College of Business Faculty Research Tourists' Spending
Tourists buy more at shopping malls than local shoppers, and are happier about it, according to two Montana State University business professors who conducted a study on mall shopping patterns.
In "Is it the Mood or the Mall that Encourages Tourists to Shop," the lead story in the Journal of Shopping Center Research, Tim Christiansen and Dave Snepenger found that even consumers who ordinarily don't enjoy shopping may find pleasure in it while traveling.
In fact, of the shoppers that they studied, tourists made more impulse purchases, spent more than an hour more at the mall on average and spent an average of $40 more than local consumers.
"Many tourists seem to fit in a visit to a mall while they are on a trip," said Snepenger, a marketing professor who specializes in tourist research. "These tourists seem to enjoy the entire mall experience more than a local shopper," He explained.
Christiansen and Snepenger drew their conclusions after conducting a study at Park Meadows, a large mall in the suburbs south of Denver. The two developed a survey and handed them out in Park Meadow's dining area. Thirty-two percent of those who responded were tourists and 68 percent fell in the local resident category. The researchers' study was funded by the International Council of Shopping Centers.
From the survey Christiansen and Snepenger learned that tourists bought a greater percentage of impulse purchases, spent more time shopping and spent more money at the mall than they would on an average trip to their home mall. On the average, tourists said they spent about $22.50 more at malls they visited as a tourist than when they went shopping at a mall near their home.
The two believe that their findings can be applied to nearly any malls because the removal of the stress of daily living makes shopping more enjoyable for tourists.
"We found that we, Americans, like to shop, but not at home," said Christiansen, also a marketing professor who specializes in research of retail shopping patterns and mall administration. Christiansen and Snepenger said the need to shop is derived from modern man's roots as hunters and gatherers.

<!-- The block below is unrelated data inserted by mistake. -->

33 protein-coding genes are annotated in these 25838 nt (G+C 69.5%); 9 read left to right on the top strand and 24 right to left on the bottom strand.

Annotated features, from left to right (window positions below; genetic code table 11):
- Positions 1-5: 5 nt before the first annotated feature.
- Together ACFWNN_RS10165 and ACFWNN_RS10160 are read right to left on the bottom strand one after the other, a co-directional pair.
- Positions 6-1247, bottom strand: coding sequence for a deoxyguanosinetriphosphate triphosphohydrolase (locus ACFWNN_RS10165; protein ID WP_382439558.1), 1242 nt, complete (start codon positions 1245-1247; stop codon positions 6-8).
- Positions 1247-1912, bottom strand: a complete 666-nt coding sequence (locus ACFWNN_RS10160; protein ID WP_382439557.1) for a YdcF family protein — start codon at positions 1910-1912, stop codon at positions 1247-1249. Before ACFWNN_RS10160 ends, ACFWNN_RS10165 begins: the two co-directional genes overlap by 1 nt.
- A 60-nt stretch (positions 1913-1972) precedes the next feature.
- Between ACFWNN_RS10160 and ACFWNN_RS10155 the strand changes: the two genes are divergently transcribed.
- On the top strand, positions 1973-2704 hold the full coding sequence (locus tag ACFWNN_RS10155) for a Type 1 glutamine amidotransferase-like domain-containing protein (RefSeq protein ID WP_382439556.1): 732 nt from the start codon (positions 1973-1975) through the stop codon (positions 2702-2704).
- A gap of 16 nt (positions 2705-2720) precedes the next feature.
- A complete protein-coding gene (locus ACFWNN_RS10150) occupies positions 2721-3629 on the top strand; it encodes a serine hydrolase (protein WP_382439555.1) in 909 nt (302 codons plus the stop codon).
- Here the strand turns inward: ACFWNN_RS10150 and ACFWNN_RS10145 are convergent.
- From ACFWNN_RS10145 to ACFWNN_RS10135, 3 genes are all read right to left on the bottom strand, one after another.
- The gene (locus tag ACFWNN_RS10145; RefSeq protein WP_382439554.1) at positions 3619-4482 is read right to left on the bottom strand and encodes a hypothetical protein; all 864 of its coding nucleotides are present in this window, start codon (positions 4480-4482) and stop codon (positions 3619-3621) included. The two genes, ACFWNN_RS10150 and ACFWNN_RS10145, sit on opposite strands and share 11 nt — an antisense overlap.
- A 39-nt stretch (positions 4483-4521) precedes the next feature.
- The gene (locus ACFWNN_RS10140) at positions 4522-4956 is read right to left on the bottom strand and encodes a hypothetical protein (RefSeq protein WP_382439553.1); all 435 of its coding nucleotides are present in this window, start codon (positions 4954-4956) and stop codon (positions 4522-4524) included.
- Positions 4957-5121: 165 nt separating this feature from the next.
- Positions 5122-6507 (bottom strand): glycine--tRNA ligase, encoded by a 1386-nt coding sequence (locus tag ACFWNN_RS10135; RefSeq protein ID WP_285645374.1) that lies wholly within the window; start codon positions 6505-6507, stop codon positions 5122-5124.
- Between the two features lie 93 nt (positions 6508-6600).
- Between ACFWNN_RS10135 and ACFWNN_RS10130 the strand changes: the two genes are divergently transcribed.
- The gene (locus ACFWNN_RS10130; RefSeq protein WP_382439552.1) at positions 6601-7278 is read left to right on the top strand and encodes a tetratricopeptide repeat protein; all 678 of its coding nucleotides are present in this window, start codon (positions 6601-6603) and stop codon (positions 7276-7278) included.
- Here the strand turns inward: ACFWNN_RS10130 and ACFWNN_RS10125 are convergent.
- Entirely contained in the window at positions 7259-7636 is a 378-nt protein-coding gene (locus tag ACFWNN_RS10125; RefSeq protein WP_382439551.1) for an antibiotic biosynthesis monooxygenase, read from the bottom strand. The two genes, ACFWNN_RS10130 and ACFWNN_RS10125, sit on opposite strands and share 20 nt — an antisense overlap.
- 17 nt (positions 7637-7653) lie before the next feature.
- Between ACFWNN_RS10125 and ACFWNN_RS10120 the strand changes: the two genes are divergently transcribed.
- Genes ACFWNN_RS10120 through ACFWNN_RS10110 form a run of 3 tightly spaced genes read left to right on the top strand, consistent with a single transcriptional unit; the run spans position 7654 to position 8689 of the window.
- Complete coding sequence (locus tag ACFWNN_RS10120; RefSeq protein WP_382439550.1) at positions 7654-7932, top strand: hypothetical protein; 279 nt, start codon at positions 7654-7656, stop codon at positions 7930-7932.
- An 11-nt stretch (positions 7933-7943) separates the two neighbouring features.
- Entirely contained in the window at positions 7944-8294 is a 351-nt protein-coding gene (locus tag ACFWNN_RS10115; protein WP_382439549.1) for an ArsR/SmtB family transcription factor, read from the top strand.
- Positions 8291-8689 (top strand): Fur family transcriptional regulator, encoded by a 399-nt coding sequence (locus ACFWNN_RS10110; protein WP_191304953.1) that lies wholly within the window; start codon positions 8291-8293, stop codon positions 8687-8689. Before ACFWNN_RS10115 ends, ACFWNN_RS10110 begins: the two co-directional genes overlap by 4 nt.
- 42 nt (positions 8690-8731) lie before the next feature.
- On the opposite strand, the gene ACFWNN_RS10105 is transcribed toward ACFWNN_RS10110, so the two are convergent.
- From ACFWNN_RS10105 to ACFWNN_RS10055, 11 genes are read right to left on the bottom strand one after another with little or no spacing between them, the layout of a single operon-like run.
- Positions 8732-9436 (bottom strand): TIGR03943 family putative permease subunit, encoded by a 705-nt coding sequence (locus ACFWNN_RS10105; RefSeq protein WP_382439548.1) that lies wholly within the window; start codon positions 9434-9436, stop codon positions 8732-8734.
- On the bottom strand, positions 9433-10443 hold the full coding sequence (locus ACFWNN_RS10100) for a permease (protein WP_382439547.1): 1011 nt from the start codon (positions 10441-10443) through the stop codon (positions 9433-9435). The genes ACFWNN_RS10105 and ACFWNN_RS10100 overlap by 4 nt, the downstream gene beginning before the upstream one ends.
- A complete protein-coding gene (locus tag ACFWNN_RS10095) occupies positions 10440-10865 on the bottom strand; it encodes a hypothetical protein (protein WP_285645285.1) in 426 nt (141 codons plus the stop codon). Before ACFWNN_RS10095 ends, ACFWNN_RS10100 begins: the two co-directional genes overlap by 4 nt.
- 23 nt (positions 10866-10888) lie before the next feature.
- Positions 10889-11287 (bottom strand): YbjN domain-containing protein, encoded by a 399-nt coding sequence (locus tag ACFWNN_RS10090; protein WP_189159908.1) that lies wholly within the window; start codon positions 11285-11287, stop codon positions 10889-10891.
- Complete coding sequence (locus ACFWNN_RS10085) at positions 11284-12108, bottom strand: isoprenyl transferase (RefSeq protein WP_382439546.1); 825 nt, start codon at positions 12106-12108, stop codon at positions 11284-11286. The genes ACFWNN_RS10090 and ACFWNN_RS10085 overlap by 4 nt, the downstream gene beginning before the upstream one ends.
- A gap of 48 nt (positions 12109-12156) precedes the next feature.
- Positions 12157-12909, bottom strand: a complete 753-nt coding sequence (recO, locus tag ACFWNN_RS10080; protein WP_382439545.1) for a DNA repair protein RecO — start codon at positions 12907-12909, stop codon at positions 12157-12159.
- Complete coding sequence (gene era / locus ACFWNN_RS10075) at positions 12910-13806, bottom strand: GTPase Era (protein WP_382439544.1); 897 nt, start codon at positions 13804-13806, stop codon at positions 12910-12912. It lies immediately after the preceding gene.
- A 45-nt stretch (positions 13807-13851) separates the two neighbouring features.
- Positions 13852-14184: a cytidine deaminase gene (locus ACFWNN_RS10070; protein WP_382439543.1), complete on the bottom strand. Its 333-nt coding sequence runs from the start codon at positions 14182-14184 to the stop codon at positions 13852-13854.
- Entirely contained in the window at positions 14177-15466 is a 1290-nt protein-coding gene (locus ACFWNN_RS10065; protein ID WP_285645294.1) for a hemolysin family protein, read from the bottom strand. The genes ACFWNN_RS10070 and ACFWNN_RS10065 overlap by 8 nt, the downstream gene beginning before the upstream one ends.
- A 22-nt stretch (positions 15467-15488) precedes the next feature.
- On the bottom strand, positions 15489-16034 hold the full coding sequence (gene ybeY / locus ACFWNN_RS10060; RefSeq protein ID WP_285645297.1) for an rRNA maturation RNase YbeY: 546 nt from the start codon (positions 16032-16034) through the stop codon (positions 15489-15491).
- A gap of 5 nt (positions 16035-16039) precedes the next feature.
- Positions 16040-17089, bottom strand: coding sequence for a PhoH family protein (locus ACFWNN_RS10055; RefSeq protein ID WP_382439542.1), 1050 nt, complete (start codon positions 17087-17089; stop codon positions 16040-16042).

"Exploring a new shopping venue may bring some of the 'thrill of the hunt' back into the shopping experience for the consumer," their study said. That's in part why people hunt for something new and different while visiting a new mall. "There's the thought that at a new mall we might find things to buy that we don't have at our own mall," Snepenger added.
This concept of novelty was an important aspect of the study. "Mall management should find ways to create novelty within the space available," Christiansen said. The study adds that to be an income-producing attraction, the mall should include stores and tenants that can't be found at other malls.
American malls have also become more than just a place to shop, the study says. People of all ages and genders interact socially at malls. Snepenger believes that these shopper relaxation patterns at the mall suggest that today American malls are surrogate city parks.
"People feel very safe there with the architecture, greenery, climate and entertainment," Snepenger said. "They can be tourist destinations. In fact, the Mall of America near Minneapolis. is the number one tourist destination in America."
Snepenger explained novelty is the reason a shopping area doesn't have to be a mall to attract tourists with a yen to shop. Downtown Bozeman, for example, is a larger attraction for tourists than the local mall, Snepenger said, adding that a similar pattern exists in many Montana communities.
The importance of local shoppers is not to be overlooked, the study said. "The local shopper is still the one that guides out-of-towners to the mall to shop and socialize and they are the economic base of the mall," Snepenger added.
"Tourists don't supply the meat and potatoes of a mall's economy, but they definitely put on the gravy," Christiansen added.